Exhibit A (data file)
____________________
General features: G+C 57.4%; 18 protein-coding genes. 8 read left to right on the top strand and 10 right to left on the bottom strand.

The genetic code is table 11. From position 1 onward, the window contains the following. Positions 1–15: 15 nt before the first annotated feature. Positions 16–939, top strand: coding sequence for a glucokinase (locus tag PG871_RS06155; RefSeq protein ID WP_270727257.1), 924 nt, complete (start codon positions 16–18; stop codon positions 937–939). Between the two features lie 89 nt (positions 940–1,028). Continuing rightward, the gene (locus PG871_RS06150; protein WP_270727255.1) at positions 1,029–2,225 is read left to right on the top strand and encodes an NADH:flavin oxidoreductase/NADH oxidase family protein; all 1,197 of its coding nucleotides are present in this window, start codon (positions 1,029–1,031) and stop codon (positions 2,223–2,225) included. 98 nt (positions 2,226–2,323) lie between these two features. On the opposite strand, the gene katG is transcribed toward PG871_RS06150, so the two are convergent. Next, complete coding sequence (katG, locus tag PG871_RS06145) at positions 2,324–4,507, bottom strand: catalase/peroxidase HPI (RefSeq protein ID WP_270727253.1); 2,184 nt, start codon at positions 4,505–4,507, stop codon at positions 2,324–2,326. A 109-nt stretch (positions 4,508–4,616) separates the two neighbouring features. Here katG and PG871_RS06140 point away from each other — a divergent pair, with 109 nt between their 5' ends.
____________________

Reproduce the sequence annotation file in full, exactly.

General features: G+C 57.4%; 18 protein-coding genes. 8 read left to right on the top strand and 10 right to left on the bottom strand.

The genetic code is table 11. From position 1 onward, the window contains the following. Positions 1–15: 15 nt before the first annotated feature. Positions 16–939, top strand: coding sequence for a glucokinase (locus tag PG871_RS06155; RefSeq protein ID WP_270727257.1), 924 nt, complete (start codon positions 16–18; stop codon positions 937–939). Between the two features lie 89 nt (positions 940–1,028). Continuing rightward, the gene (locus PG871_RS06150; protein WP_270727255.1) at positions 1,029–2,225 is read left to right on the top strand and encodes an NADH:flavin oxidoreductase/NADH oxidase family protein; all 1,197 of its coding nucleotides are present in this window, start codon (positions 1,029–1,031) and stop codon (positions 2,223–2,225) included. 98 nt (positions 2,226–2,323) lie between these two features. On the opposite strand, the gene katG is transcribed toward PG871_RS06150, so the two are convergent. Next, complete coding sequence (katG, locus tag PG871_RS06145) at positions 2,324–4,507, bottom strand: catalase/peroxidase HPI (RefSeq protein ID WP_270727253.1); 2,184 nt, start codon at positions 4,505–4,507, stop codon at positions 2,324–2,326. A 109-nt stretch (positions 4,508–4,616) separates the two neighbouring features. Here katG and PG871_RS06140 point away from each other — a divergent pair, with 109 nt between their 5' ends.